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Greenlane, Uber Freight Join in Electric Truck Charging Push

A rendering of Greenlane’s public charging stations. Greenlane plans to use Uber Freight data and its own findings in building its proposed public electric and hydrogen commercial vehicle charging network. (Greenlane)

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Charging infrastructure developer Greenlane plans to utilize Uber Freight data alongside its own findings in building its proposed public electric and hydrogen commercial vehicle charging network, the Daimler Truck North America-backed joint venture said.

Greenlane plans to build its first charging corridors in Southern California, Texas and the Northeastern U.S.

The joint venture is a partnership between DTNA, Florida-based power producer NextEra Energy Resources and BlackRock Alternatives, an arm of one of the world’s largest investment firms. DTNA is the parent company of Class 8 truck manufacturers Freightliner and Western Star.

Greenlane and Uber Freight in a December release said they are teaming in order to figure out which sites and corridors are prime candidates for early heavy-duty, battery-electric vehicle deployment, charging infrastructure and the suitability of certain shipping lanes for electrification.

The partners hope their collaboration will accelerate construction of public charging hubs and, in turn, adoption and deployment of battery-electric trucks, they added.

“I am delighted that we will be working with Uber Freight to accelerate BEV adoption and help reduce the carbon footprint of freight distribution,” Greenlane CEO Patrick Macdonald-King said. “Our national network of EV charging and hydrogen fueling stations together with our Uber Freight collaboration will make the electrification transition easier for shippers. Together, we will pave the way for a greener and more efficient future in logistics.”

“Electric trucks present a tremendous opportunity to help decarbonize supply chains and significantly reduce global emissions,” Uber Freight CEO Lior Ron said.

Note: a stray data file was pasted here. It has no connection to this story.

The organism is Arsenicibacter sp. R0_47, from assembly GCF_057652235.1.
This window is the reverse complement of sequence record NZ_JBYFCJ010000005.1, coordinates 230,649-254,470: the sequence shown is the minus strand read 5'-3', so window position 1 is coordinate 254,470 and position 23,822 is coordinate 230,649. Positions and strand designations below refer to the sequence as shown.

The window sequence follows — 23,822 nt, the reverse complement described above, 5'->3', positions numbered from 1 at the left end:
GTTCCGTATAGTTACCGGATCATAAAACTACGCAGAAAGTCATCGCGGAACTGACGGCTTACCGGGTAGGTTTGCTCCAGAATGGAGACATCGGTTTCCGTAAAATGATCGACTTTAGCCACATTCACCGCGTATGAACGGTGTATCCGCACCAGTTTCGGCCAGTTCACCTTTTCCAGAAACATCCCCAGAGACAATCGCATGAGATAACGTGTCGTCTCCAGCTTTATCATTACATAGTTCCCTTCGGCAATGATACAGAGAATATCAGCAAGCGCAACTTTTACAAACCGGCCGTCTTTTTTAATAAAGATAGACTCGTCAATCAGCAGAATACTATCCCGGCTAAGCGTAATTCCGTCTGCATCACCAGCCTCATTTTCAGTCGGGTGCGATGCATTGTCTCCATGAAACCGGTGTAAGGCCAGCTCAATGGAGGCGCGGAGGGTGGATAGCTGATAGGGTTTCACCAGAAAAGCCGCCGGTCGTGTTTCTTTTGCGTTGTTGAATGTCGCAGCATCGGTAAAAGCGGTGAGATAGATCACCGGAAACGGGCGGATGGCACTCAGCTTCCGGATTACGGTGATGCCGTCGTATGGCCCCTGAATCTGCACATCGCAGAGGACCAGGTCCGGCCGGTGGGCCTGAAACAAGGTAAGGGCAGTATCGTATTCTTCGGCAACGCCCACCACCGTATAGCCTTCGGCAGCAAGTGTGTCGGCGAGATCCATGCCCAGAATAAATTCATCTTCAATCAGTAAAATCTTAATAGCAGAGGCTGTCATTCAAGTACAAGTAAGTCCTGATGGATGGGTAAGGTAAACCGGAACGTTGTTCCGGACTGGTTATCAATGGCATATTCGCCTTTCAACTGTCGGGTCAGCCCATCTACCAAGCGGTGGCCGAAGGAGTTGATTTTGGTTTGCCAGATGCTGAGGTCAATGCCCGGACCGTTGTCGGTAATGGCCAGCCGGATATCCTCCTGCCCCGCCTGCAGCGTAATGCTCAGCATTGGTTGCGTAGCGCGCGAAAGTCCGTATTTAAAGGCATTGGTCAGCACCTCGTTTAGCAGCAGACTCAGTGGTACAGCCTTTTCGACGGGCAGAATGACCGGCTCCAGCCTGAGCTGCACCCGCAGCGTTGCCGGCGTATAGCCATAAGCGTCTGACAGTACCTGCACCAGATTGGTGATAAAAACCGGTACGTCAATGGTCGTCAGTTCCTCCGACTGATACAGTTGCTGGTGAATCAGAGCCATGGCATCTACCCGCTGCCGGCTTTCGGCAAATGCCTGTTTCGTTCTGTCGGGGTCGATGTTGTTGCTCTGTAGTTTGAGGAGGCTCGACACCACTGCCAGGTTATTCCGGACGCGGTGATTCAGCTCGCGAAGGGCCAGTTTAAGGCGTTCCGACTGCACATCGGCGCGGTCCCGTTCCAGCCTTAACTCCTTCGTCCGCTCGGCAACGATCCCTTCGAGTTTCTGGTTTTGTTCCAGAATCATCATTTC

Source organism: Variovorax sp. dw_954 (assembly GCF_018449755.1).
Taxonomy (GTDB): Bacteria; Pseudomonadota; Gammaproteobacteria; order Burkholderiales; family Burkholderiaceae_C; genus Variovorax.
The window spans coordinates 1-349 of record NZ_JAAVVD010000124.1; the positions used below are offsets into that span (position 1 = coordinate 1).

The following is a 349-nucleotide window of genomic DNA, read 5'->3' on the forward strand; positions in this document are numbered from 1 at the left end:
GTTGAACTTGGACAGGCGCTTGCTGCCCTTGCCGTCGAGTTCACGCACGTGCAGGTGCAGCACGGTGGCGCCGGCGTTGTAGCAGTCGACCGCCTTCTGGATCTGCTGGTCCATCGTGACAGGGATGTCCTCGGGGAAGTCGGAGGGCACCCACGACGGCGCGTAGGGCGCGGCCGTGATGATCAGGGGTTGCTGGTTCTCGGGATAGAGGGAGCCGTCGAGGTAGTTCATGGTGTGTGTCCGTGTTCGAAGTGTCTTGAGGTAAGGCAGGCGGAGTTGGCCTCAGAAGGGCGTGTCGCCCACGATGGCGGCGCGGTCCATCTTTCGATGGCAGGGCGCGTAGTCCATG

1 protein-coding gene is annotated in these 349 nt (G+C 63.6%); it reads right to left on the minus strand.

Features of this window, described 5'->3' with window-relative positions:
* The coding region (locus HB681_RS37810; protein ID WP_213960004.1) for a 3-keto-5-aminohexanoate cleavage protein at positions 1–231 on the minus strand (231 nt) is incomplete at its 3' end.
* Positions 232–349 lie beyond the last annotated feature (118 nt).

The partnership will also explore using Uber Freight’s marketplace technology for charging appointment scheduling, surface Greenlane charging stations, and fuel card partnership discounts.

Greenlane expects to break ground at its first fueling network sites in early 2024, a DTNA spokeswoman told Transport Topics in October.

The first corridors for the $650 million venture will be operational within a year of the groundbreaking, the spokeswoman said, adding that the first site will be in Southern California. The state has the biggest incentives and most aggressive goals of any state in the U.S. when it comes to Class 8 trucks powered by alternative fuels.

The Greenlane tie-up is the second partnership with a Daimler Truck unit that Uber Freight has announced since the start of December. The company — which also issued a road map for nationwide electric truck deployment Dec. 14 — is teaming with Torc Robotics to develop autonomous trucking services. Under that deal, Uber Freight would incorporate its logistics network into Torc’s development and deployment of autonomous trucks. Torc hopes to commercialize autonomous trucks at scale by 2027.

ERoad’s Craig Marris gives advice on carving out a practical, effective road map to a greener and more efficient fleet. Tune in above or by going to RoadSigns.ttnews.com.  

Uber Freight previously inked autonomous truck tie-ups with Waymo, Waabi and Aurora. Uber Freight ranks No. 9 on Transport Topics’ Top 100 list of the largest logistics companies in North America.

Ron said during a Dec. 6 discussion that artificial intelligence could revolutionize logistics by reducing vehicle emissions by helping optimize routes and minimizing empty miles.

Uber Freight expects to shift 80% of its brokerage shipments globally to clean transportation by 2040.

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